The company Aurora Development was founded in April of 2010 in the city of Igalo (in the administrative centre of Herceg Novi and is considered to be one of the largest Mediterranean therapeutic and tourist resorts). This company owns a modest 700-square-foot land plot in Herceg Novi. The plot has a building several stories high with a few flats that Aurura Development owns. The company’s founders are five Russians, four of whom could be connected with the Russian Ministry of Finance. Yevgeny Cheburayev, the same name as the deputy head of the department of state debt and state financial assets of the Ministry of Finance, owns 20.1% of Aurora Development. Vedomosti reported that Cheburayev was named in a criminal case several years back on the repayment of Russia’s debt to the Czech Republic.
Another 20.1% in the company belongs to Sergei Mironchenko, the same name as a man who not too long ago was the interim director of the law and legal departments of the Ministry of Finance.
Another of the stakeholders, also with a 20.1% stake, in the Montenegrin company is Artyom Simonyan. The name is the same of a man who worked as the deputy director of the Ministry of Finance’s law department.
Last but not least, another 20.1% in Aurora Development belongs to Yuri Sokovykh. His namesake is on the list of arbitration judges of the non-commercial partnership “Science and Practice”. The partnership’s website states that Sokovykh used to work as the deputy director of the Ministry of Finance’s legal department. Andrei Sazonov says, “In Herceg Novi you can treat yourself to a flat at 1200 to 2000 dollars per square metre”.
The town of Krašići is a popular destination for Russians as well; the town is located in the administrative municipality of Tivat. Real estate agencies describe Krašići as a place for being able to vacation in peace and solitude, with a unique view of the deep Tivat Bay is capable of accommodating even the most luxurious of yachts. Russian Viktor Sulima is the owner of 272 square metres (adjoined with the sea) of this peaceful Mediterranean corner. This is the same name of the deputy director of the state company “Directorate for the construction of the St. Petersburg by-pass”. The directorate is building the ring road in St. Petersburg, a project that has been the subject of numerous uproars.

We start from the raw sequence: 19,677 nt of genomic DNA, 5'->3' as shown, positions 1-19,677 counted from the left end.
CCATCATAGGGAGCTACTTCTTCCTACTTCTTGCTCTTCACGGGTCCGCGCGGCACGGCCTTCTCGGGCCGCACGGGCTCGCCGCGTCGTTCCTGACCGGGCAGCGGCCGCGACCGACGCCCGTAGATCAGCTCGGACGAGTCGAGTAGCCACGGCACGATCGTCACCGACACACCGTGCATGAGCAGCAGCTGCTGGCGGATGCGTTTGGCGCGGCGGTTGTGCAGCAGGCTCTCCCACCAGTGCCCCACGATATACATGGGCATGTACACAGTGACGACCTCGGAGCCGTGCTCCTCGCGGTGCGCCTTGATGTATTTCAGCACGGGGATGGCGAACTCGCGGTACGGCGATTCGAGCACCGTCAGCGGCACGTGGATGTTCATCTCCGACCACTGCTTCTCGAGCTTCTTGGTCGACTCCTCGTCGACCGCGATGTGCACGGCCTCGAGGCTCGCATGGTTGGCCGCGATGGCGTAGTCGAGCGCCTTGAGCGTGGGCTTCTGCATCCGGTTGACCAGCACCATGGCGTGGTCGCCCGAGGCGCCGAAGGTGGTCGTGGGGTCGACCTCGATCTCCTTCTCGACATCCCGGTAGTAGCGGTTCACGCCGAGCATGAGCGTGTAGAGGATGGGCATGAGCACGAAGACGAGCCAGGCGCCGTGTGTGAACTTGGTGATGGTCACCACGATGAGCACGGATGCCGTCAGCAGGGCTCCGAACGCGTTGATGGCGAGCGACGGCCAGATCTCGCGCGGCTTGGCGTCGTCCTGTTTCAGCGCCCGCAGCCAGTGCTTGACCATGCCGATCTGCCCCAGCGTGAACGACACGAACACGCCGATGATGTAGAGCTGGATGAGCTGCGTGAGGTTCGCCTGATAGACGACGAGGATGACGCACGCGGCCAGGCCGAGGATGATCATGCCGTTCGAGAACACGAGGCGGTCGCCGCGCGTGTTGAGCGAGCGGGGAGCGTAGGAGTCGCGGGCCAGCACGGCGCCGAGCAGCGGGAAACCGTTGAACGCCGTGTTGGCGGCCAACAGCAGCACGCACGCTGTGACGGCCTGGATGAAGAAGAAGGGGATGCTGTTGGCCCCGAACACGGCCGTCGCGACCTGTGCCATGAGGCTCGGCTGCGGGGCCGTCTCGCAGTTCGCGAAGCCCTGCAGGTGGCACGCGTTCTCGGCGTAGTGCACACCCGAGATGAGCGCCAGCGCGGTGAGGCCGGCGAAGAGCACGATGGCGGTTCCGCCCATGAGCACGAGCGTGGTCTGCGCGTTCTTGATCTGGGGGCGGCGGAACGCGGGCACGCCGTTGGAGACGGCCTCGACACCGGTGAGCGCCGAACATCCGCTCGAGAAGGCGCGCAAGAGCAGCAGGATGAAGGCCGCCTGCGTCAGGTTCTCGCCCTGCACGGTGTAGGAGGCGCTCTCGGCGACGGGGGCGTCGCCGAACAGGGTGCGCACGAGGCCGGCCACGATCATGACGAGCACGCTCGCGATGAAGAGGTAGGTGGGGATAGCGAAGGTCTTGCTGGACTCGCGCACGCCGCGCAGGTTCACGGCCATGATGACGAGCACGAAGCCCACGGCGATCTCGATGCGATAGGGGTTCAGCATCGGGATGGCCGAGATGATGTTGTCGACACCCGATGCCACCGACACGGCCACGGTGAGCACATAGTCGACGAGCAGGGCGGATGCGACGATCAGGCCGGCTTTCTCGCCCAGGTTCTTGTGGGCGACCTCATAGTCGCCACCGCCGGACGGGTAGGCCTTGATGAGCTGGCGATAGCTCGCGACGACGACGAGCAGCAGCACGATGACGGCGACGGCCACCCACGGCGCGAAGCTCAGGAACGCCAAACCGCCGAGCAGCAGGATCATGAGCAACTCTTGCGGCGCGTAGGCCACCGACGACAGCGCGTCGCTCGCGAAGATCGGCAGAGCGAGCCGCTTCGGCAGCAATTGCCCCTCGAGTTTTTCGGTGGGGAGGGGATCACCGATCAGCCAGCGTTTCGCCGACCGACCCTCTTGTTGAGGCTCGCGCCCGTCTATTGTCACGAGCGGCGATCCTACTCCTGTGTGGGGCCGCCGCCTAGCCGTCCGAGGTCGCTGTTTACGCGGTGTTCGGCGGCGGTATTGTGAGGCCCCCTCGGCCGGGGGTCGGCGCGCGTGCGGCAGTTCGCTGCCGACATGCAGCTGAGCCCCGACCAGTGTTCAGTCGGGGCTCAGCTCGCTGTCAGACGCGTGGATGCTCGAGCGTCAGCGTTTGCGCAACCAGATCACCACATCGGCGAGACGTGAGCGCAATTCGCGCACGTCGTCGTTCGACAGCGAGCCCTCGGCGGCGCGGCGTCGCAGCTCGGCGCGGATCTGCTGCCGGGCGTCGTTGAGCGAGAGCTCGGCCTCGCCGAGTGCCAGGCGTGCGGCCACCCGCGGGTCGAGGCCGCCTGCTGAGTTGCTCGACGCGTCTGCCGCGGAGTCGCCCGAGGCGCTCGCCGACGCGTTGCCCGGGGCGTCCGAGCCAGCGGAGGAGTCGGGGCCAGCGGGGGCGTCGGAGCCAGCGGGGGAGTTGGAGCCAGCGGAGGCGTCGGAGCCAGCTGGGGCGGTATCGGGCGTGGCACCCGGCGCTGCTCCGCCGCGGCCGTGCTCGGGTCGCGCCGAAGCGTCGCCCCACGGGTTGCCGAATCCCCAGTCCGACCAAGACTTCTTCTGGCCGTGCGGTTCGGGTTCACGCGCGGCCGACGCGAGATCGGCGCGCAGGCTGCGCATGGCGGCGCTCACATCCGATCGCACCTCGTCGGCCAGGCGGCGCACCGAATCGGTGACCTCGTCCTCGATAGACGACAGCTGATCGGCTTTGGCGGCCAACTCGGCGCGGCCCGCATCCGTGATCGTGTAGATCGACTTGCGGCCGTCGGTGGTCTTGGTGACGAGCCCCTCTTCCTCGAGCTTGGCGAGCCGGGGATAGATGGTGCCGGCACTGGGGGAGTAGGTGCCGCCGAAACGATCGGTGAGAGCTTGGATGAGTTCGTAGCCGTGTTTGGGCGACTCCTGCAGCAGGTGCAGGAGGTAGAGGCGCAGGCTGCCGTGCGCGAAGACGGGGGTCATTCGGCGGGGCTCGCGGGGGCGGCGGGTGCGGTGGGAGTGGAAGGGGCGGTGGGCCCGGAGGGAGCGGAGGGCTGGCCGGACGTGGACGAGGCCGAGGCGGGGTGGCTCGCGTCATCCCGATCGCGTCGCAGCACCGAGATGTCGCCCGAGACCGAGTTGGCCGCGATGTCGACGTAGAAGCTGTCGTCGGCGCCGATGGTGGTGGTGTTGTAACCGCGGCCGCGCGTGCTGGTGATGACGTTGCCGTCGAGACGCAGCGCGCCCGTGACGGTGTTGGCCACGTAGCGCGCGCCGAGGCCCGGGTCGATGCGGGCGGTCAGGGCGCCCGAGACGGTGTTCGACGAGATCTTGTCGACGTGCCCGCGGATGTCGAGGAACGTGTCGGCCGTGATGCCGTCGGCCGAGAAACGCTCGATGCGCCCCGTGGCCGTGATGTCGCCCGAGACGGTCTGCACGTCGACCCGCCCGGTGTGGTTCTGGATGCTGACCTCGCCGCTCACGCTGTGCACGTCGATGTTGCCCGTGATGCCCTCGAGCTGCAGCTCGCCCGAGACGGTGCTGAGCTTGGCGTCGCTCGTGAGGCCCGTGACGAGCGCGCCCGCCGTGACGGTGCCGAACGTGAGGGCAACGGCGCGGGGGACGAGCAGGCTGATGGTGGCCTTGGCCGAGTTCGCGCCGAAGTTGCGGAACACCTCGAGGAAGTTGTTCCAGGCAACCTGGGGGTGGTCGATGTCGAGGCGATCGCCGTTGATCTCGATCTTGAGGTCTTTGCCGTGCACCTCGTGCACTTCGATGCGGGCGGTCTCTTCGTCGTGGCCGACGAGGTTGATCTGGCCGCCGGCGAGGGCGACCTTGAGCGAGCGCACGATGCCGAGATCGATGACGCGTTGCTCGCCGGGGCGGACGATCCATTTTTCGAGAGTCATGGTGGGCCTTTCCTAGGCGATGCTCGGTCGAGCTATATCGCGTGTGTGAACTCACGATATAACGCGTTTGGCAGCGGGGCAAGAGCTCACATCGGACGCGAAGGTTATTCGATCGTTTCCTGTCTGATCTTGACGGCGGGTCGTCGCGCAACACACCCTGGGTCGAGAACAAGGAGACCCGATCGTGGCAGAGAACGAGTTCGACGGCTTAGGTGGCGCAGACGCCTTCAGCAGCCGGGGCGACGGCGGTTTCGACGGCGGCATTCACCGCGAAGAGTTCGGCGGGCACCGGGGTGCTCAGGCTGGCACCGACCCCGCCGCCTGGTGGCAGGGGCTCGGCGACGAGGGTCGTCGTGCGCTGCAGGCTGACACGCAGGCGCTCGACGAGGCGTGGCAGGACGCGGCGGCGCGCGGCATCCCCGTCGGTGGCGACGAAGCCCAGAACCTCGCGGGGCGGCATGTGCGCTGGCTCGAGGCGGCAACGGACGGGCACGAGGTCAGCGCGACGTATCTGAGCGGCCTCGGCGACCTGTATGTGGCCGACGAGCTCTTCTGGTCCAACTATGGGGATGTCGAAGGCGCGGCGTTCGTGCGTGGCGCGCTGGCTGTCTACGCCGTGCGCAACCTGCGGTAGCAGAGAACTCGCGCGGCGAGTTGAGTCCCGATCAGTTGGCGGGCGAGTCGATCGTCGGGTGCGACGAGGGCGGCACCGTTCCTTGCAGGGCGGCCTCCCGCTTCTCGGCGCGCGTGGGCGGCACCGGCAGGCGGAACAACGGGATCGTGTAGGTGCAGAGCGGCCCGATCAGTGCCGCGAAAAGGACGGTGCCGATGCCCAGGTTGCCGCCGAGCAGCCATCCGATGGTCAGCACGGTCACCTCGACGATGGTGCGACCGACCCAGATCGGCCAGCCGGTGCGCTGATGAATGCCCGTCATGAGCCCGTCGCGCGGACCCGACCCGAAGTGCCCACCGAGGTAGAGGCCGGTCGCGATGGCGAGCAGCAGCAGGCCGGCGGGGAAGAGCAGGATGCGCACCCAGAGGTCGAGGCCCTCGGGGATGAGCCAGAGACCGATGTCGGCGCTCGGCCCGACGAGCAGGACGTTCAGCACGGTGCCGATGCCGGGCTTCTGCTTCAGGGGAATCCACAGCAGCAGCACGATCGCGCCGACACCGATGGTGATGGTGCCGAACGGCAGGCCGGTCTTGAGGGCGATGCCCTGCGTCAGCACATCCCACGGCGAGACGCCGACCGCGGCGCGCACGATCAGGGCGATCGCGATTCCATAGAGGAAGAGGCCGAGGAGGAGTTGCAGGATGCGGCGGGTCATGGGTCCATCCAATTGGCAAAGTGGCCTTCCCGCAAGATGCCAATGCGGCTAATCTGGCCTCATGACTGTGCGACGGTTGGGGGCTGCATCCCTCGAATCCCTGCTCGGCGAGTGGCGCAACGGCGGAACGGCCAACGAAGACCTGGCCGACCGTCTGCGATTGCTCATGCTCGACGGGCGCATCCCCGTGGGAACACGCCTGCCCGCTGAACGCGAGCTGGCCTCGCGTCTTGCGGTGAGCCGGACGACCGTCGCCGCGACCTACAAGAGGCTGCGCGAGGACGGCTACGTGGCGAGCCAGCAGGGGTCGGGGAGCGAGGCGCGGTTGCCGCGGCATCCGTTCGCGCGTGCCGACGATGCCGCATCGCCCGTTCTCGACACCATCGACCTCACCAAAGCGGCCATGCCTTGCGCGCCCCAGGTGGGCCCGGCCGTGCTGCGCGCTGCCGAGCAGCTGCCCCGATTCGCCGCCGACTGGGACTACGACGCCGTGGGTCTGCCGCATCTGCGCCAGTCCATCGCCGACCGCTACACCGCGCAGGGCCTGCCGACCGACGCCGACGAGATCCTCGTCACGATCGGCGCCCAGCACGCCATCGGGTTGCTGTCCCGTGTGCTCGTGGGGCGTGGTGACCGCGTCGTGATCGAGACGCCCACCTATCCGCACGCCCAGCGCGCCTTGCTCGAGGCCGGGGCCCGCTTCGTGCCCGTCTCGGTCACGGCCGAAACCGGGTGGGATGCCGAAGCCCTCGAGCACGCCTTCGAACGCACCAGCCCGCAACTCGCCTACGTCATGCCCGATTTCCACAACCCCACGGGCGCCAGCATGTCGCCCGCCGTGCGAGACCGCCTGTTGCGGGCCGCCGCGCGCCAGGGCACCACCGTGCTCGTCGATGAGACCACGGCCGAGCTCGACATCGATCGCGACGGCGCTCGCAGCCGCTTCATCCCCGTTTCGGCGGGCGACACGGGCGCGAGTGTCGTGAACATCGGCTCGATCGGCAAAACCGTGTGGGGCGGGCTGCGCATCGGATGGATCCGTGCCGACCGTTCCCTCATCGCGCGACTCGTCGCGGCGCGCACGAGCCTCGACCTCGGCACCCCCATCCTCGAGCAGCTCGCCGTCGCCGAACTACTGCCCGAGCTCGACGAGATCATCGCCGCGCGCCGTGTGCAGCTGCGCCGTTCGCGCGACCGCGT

Another popular place in Montenegro is Petrovac, located in the Budva Riviera. Sazonov says, “Petrovac is a peaceful, elite little town where well-off people can have a good vacation. The knockdown price for a square metre in a flat is around 2000 dollars”. You can find bureaucrats from the Moscow government among the flat owners in Petrovac. We were able to find several flats and garages in the cadastral record that belong to Anatoly and Galina Kochetkov. The name Anatoly Kochetkov and the address in the cadastral record are a complete match with those of the deputy administrator of the department for the consumer market and services of the Moscow government (he was serving in such a capacity at least as of 2008). He has a wife named Galina, which also matches the cadastral record for land.
Real estate agencies have announcements on the sale of luxury real estate in the village of Trebesinj, part of the Herceg Novi administrative centre. Agencies describe the village as “a picturesque, ancient village in the mountains with an incredible view of the Bay of Kotor”.
Among the real-estate owners here, we found Sergei Ulin, the owner of 7.8 thousand square metres, whose name is a perfect match with that of the president of the Diamond Chamber of Russia and vice-president of ALROSA, which is 83% state-owned. Ulin’s land plot has a house measuring 175 square metres and two garages (100 and 150 square metres, respectively).
The village of Milovići is another popular little place that can be found around the Tivat Bay. It offers “peace and tranquillity to those searching for solitude”, as agencies describe the place. We found a land plot in the Milovići cadastral records by the sea measuring 5 thousand square metres that is split between two residents of Moscow. Galina Kanyuka owns half of this plot. Her name and address are a match with those of the wife of the first deputy general director of Gazprom Komplektatsiya Valery Kanyuka. This company, owned outright by Gazprom and the centralised supplier of the gas monopoly and its subsidiaries, provides 80% of al product supplies for gas transport and production companies of the holding, as the Gazprom Komplektatsiya website says.
The intermediate report card is that today we have looked at just a sliver of the cadastral records for land in Montenegro. Even so, the list of people already found makes an impression, if not with its high-ranking posts, then at least with it breadth and colourfulness. The fact that there aren’t any famous Kremlin or Duma names on the list is not surprising: Montenegro is somewhat average as far as resorts go. We will continue to look for people higher up on the pecking order, somewhere around Cote d’Azur or Sardinia, after we finish with our Montenegrin dwellers.
The following people participated in the project:
Roman ANIN, Andrei SUKHOTIN, Zinaida BURSKAYA (Novaya Gazeta), Miranda Patrucic (Montenegro, OCCRP)